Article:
Saturday, 15 February 2014


Carenza's birthday at uni.
We’ve been restraining our parental instincts in order to give the twins some space at uni.  On their birthday recently, we didn’t invite them home nor did I arrive on either of their doorsteps with cake and candles. 
But on the Friday evening just after their birthday, Carenza turned up at our house.  She had put a few history books in a bag and caught a train home.
We went for a country walk on Saturday morning and spent the afternoon with our books in front of the fire.  Compared with the pressure cooker of college life, dull domesticity  obviously looked attractive to Carenza, just for a weekend.
However, although Carenza was mostly stretched out dozily on the big red sofa, her social faculty was alert and she always had one eye fixed on her texts, tweets and facebook.  Arguably, her mind was still at college, but she had managed to teleport her body home for free food.   But quite soon, her schoolfriend Cara appeared and out they went together, and our nest was empty once more.  

Carenza went back to uni just after Sunday lunch.  We were really pleased she’d come to see us.  Maybe we didn’t need to have bent over backwards to give her space.  Or maybe she felt able to come home BECAUSE we gave her space.

Saturday, 8 February 2014

Commute 2

Roman Surveyor planning my commute
a couple of millennia ago
The dull crump of metal on metal accompanied by the crunching sound of plastic and light bulbs is one I’m aiming to avoid. 
My first PGCE placement took me on a serpentine switchback drive through the wilds of North Hertfordshire, on a route punctuated by skid marks and bunches of flowers.
But my second placement to a school just north of London involves a very different commute.  Appropriately for a classics teacher, my route lies along the Roman road of Watling Street.  The advantage is that it is dead straight; the disadvantage is that I can therefore see just how far ahead of me the traffic jam stretches. 
I am no longer fearful of colliding with a deer, but on the other hand,  I have already aroused a certain amount of low-level grumpiness (beeping, flashing, you know…) by nipping into gaps that I thought were big enough for my car, but apparently nobody else did.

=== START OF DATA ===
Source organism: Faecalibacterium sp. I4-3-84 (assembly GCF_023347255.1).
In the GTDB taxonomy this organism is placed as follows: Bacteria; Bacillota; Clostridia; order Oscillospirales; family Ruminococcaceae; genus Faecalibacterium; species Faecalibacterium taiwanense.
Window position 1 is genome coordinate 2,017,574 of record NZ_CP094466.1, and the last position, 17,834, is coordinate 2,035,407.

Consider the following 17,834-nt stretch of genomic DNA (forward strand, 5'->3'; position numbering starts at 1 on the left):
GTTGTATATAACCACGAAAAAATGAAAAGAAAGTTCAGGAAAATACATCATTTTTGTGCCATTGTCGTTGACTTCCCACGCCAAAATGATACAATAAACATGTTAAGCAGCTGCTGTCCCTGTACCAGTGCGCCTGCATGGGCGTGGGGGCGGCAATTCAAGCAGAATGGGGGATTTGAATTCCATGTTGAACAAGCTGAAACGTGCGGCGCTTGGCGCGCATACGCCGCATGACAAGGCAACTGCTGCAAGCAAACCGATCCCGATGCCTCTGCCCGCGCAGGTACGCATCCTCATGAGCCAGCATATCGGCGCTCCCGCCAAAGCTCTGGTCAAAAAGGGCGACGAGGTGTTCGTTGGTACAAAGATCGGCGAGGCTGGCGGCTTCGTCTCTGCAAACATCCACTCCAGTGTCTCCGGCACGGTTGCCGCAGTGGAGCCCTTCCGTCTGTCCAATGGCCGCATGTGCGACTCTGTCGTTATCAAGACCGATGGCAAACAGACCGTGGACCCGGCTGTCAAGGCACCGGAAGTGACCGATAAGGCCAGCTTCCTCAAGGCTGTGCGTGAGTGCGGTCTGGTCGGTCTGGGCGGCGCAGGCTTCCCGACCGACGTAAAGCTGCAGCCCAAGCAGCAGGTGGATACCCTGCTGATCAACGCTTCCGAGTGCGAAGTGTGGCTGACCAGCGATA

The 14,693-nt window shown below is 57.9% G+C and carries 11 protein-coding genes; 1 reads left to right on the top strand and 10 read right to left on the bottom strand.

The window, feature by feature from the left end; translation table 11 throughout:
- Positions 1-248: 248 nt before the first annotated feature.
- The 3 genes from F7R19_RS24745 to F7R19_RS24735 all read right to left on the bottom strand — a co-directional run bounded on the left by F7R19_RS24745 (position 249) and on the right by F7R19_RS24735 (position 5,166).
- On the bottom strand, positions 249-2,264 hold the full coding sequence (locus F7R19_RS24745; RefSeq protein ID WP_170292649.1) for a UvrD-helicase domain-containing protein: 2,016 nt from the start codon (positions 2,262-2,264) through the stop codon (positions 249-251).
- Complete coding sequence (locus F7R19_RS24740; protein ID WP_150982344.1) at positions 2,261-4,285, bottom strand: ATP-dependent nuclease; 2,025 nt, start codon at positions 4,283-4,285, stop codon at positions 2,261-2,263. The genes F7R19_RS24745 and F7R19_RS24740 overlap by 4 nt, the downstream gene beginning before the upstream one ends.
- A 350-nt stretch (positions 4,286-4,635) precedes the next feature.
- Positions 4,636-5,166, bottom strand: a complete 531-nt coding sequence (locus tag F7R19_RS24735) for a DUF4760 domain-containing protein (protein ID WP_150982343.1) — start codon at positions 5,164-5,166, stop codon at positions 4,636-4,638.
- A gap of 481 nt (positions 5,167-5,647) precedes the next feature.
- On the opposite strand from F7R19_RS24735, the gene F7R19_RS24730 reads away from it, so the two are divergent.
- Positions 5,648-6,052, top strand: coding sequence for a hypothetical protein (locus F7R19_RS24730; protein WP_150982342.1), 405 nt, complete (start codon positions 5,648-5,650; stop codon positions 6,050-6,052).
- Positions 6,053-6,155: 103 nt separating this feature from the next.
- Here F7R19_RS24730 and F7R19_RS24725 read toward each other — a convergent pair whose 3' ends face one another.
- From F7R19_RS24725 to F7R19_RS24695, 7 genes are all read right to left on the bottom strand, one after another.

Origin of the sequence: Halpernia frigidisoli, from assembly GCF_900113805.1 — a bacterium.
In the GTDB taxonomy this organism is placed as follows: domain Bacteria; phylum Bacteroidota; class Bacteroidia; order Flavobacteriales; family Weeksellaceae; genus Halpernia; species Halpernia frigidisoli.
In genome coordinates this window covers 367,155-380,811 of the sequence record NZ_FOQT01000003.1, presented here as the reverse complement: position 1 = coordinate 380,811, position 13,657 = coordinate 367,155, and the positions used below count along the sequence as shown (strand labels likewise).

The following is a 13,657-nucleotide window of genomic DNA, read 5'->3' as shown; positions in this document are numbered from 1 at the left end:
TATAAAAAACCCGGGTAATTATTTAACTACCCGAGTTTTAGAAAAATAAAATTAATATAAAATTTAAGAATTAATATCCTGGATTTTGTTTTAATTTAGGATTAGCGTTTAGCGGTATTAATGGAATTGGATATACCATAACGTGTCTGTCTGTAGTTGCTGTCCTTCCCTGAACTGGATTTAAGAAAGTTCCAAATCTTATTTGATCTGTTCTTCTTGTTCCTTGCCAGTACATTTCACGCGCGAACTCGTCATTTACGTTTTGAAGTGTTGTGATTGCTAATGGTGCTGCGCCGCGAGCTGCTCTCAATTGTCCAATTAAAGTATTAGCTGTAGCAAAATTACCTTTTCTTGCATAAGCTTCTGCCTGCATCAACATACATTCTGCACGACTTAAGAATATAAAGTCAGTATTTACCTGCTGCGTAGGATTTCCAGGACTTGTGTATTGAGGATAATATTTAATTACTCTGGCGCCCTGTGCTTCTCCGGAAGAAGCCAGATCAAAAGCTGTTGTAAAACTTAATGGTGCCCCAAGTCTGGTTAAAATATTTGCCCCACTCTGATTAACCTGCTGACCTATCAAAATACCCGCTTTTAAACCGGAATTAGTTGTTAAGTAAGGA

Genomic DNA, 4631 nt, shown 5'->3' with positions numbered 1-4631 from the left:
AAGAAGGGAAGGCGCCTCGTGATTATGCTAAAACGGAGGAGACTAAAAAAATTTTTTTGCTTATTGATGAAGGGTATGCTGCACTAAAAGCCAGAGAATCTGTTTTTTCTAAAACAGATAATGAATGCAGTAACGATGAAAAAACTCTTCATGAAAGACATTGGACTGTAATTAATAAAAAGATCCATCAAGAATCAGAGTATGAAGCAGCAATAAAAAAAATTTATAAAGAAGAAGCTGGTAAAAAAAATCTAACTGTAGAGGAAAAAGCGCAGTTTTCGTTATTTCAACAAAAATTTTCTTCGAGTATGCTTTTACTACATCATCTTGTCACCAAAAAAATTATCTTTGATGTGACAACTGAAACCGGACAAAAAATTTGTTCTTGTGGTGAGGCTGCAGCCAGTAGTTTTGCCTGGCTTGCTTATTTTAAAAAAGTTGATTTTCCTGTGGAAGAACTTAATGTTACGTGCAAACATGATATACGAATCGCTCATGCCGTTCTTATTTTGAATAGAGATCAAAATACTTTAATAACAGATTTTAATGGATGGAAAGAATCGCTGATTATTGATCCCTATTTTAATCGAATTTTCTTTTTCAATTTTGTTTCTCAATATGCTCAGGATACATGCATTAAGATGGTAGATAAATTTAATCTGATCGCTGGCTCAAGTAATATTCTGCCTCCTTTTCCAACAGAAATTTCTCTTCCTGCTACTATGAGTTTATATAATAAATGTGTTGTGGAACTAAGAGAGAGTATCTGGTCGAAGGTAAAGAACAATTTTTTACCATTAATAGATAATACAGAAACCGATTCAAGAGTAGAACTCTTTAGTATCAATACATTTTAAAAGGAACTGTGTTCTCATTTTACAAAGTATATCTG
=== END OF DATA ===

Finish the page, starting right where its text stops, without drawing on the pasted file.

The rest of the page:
Saw my first crash last week (crump, crunch), but am comforted that what we’re looking at here is mainly slow-motion prangs and undramatic shunts.  I’m hoping I’ll escape this, but at least, if I don’t, it’s unlikely to arise in bunches of flowers marking the spot afterwards.
So what did the Romans do for us…..?

Wednesday, 5 February 2014


Perran and Carenza’s nineteenth birthday is approaching fast.  Over Christmas, they thought they might hold a big party to which they could invite loads of friends old and new – AT HOME.
“It’ll be great – everybody can stay over.  What do you think, Mum?”
I can’t think of anything nicer than a party with all Perran and Carenza’s friends and a chance to meet the people who they are spending their time with, but I said no.
They looked puzzled – we’ve always been a bit of a party house, and I’ve never said no before.
Fact is, there are two kinds of party – ones that get bigger than they were meant to be and ones that get smaller.  I really dislike the ones that shrink.
Having cleaned the house upstairs and down and stocked up on crisps and pizzas, the last thing I want is not to be taken up on my hospitality.  In fact, I think that FaceBook ought to have a special sound alert for when guests drop out of a party at the last minute.  Probably a sort of “Wah-wah” noise.
I anticipated that what with assignments, sporting fixtures, university social events and the time and money required to travel to our house, the planned party might have roused initial enthusiasm, then dwindled to nothing.
So I said no. 

And I’m sure that when they are celebrating surrounded by friends at uni, the twins will realise it was a good call.

Saturday, 1 February 2014


We were near Oxford today, but failed to call in on Carenza. 
Oxford’s not much more than an hour from where we live and we have good friends there so it’s on our “flightpath”. 
When I went to university, aged eighteen, the journey took me seven hours, Nigel , around six.  We were secure in the knowledge that our parents would never turn up unexpectedly, and in my case, never at all.  We might have been colonising the moon for all we saw of our families.
We wallowed in what felt like an outrageous degree of independence and freedom.  I rang home once a week, Nigel once a term.   Since we were the eldest, both sets of parents had our younger siblings still at home to fuss over so there was no guilt.  
With Pascoe, Perran and Carenza, I often feel that I would like to see them, but I also know that what they need is time away from us.
So, as we drove past the end of the road where Carenza lives, we both waved, and shouted “Hello Carenza,” but we thought we’d allow her some space.